I like playing God. Specifically, the parts where God says, “Let there be a planet stuffed with people and plants and animals and giant stompy mechs piloted by Japanese schoolchildren.” I’ve designed a ton of imaginary worlds. And in doing so, I’ve made more than my share of mistakes. Today I’m sharing the worst of those mistakes, in hopes that you can, as the kids say, learn from my fail.
Mistake #1: Too much world
This is one of my classic mistakes. It’s fun to create worlds, but it’s easy to create more world than I actually need.
If a story requires a hunter from the Zysson tribe, I’m tempted to write pages of background for the tribe — their history, their spiritual beliefs, their ritual love of spoons — but if the hunter exists for the sole purpose of telling the main characters, “The bad guy went that way,” I’m totally wasting it. What’s more, I’ve now tied my hands. What if I later need the Zyssons to hate spoons? Then I’m either rewriting what’s come before or ignoring what I jotted in my notebook (which makes the effort double-wasted).
How much world do you actually need? How much does your audience need? Do that much, and no more. Sure, you can have pages of notes labeled, “And maybe this too because it’s cool,” but don’t lock any of that down until it’s actually necessary.
You never know when you’ll come up with something even more awesome. Leave room for it.
Mistake #2: A world too weird
It kills me a little bit to list this one, because I love bizarre settings. Give me an alien universe with its own arcane social systems and funky laws of physics and I’ll eat it up. So I’m certainly not saying it’s a mistake to go weird.
It’s a mistake to go too weird for your audience.
The problem is one of accessibility. The stranger your world, the harder you have to work to make that world accessible to your audience. If every name has an apostrophe in it, every sentence includes at least one word without vowels, and every chapter requires its own glossary, you’re going to have your work cut out for you.
Part of knowing your audience is knowing the medium. It’s one thing to deliver the world in a 256-page roleplaying game sourcebook. It’s another to do so in a series of 256-character pop-up windows in a Facebook game. Take it from me; you can’t do much heavy lifting in 256 characters.
Mistake #3: A world we’ve seen before
It’s okay if your world is at least a little generic. It helps with that whole “make it accessible” thing I keep harping on. If you can say, “It’s like Middle Earth, except…” the audience has an idea what to expect.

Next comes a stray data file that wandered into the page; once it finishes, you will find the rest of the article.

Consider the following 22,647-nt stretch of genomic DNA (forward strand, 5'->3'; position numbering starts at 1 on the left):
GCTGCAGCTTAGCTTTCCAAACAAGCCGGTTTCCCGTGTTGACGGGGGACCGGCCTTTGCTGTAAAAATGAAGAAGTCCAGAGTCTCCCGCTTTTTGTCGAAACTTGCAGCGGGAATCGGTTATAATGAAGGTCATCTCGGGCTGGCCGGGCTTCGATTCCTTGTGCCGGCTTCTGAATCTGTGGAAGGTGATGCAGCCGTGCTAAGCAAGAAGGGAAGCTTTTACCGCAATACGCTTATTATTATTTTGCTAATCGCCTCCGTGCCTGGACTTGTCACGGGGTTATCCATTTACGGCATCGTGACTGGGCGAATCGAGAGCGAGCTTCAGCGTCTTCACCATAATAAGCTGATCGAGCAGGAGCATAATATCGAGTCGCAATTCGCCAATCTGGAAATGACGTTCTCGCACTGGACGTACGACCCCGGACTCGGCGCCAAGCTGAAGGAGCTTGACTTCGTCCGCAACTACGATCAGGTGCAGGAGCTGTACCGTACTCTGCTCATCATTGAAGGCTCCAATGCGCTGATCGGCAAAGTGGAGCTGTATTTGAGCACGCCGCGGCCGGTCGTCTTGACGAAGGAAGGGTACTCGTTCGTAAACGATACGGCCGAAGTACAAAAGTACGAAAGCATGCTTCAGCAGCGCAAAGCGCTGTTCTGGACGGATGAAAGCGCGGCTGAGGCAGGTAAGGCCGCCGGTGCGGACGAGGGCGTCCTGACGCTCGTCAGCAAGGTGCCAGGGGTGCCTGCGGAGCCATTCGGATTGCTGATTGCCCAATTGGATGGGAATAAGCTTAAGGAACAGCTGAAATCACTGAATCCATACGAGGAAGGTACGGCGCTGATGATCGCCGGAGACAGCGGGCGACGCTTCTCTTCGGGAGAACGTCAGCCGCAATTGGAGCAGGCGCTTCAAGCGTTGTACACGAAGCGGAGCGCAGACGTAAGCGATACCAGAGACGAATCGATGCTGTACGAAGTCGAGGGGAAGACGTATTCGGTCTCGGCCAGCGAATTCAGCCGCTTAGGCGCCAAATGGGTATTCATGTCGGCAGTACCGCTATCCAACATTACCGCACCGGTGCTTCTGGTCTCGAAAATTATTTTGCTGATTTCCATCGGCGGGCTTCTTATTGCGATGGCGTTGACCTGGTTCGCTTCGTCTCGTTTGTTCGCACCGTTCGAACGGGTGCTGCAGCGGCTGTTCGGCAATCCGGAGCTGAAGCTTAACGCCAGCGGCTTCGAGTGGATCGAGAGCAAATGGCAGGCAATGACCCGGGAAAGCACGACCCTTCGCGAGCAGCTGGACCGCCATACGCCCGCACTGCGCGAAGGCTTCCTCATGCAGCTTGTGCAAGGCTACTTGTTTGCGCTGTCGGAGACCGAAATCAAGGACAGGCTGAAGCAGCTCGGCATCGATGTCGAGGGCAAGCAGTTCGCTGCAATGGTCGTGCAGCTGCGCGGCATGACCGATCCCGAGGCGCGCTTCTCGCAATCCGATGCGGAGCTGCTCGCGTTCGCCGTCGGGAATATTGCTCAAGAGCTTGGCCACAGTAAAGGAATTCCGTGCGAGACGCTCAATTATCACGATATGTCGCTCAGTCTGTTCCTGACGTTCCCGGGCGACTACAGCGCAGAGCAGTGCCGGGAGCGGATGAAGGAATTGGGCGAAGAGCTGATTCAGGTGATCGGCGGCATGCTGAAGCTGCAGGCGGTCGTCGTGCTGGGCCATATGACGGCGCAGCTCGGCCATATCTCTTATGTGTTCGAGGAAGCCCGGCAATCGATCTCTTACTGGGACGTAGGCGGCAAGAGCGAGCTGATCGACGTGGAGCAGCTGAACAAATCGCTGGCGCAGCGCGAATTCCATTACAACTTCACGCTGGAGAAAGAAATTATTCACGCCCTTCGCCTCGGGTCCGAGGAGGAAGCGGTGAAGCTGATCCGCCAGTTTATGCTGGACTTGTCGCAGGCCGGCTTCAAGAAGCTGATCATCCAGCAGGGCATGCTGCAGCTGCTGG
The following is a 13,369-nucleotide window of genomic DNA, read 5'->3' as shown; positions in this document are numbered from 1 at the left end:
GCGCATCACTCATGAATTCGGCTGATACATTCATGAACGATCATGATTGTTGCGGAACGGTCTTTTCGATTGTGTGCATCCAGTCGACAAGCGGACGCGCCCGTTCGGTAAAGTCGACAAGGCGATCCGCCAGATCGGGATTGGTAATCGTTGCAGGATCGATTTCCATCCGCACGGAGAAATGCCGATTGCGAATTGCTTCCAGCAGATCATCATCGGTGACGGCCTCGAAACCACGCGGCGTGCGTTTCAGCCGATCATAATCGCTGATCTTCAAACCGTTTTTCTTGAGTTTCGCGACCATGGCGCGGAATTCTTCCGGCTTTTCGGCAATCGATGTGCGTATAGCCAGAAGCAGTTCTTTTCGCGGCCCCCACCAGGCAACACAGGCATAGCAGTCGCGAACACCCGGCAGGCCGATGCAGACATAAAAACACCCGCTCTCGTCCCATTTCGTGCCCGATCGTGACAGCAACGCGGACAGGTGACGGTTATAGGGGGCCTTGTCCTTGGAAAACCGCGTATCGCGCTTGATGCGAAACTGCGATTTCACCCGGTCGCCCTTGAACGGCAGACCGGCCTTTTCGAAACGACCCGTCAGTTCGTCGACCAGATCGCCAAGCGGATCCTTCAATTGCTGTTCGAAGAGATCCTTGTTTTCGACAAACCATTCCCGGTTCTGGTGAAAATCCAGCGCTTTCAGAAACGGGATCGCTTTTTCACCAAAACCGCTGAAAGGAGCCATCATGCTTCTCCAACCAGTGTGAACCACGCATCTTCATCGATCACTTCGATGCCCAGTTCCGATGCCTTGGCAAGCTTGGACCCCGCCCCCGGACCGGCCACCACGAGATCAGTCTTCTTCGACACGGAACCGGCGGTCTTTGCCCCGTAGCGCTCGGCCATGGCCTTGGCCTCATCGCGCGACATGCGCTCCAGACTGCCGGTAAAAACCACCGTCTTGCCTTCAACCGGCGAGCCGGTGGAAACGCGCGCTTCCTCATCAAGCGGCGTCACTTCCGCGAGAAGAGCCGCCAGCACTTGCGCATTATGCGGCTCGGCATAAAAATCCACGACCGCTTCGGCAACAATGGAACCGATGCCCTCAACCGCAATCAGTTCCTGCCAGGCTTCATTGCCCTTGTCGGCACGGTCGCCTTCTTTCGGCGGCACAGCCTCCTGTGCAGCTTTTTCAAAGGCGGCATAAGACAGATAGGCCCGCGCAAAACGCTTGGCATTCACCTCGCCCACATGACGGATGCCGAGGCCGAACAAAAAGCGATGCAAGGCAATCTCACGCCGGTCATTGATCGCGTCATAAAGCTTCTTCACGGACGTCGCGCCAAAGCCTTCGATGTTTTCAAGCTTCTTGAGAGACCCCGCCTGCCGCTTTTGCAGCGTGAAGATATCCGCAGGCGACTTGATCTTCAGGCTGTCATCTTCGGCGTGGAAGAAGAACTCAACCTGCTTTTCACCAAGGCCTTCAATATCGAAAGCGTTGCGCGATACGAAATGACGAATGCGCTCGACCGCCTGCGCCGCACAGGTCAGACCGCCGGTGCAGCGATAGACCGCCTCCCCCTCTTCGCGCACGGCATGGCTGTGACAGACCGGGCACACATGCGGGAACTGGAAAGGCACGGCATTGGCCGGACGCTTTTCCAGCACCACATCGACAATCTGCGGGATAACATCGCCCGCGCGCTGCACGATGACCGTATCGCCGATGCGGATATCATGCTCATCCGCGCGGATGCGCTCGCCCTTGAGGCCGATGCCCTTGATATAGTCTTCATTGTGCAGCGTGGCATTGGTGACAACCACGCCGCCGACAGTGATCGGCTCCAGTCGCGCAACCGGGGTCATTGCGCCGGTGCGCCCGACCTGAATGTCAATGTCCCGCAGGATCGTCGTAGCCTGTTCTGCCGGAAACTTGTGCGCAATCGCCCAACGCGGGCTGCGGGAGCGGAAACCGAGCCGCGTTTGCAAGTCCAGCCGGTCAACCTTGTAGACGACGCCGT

That said, if whatever comes after “except” isn’t an exciting twist that sets your mind ablaze with new, unique story possibilities, the world may be a bit redundant. “Like Middle Earth except Elves hunt Hobbits for meat and sport,” sounds intriguing. “Like Middle Earth except the Dwarves cast spells,” sounds like a pitch for someone’s (*cough* my *cough*) middle-school D&D game.
Mistake #4: A world without conflict
World peace is great if you want to actually live in that world. It helps keep the kids safe and the property values high. But it’s terrible for a world to play in.
The whole point of world-building is to create a setting for interesting stories. Stories — at least the ones you actually want to read or hear– are driven by conflict. And it’s a lot easier to find conflict in a world full of the stuff than in some peaceful utopia.
I’m not saying every storyworld needs to be a war-torn dystopia. But even the most mundane settings should have some conflict brewing in the background: suburban neighbors bicker over property lines, farmers fret over the lack of rain, college freshmen suck down a heady brew of confusion and self-loathing as they paint their nails black and question every life choice that’s led them to this point.
I could write a whole post on this topic (and I have), but it’s time to move on.
Mistake #5: A world that doesn’t make sense
Finally, the primary job of any storyworld is to allow the audience to suspend its disbelief. If the audience isn’t buying it, it doesn’t matter how much conflict, accessibility, or elvish cannibalism the world has going on. You’ll never get the audience through the door if they’re tripping over the logical inconsistency on the front step.
Rivers flowing away from the larger bodies of water? Villages on frozen mountain peaks where they couldn’t possibly support themselves? A theocratic kingdom that should have self-destructed in the first generation? If your world makes the audience pause and ask, “Really?” you’ve got a problem.
Yes, your world can break the laws of physics, sociology, and plate tectonics. But when you do, make sure you’ve got an in-world explanation for the apparent break. You can get a lot of mileage out of “It’s magic!” but if you don’t invoke those words, it looks a lot like “It’s a mistake!”
Speaking of mistakes, if you have any mistakes of your own to share (or mistakes of mine that I haven’t listed), please pass them along in the comments. We’ll all point and laugh, er, thank you for contributing to the conversation.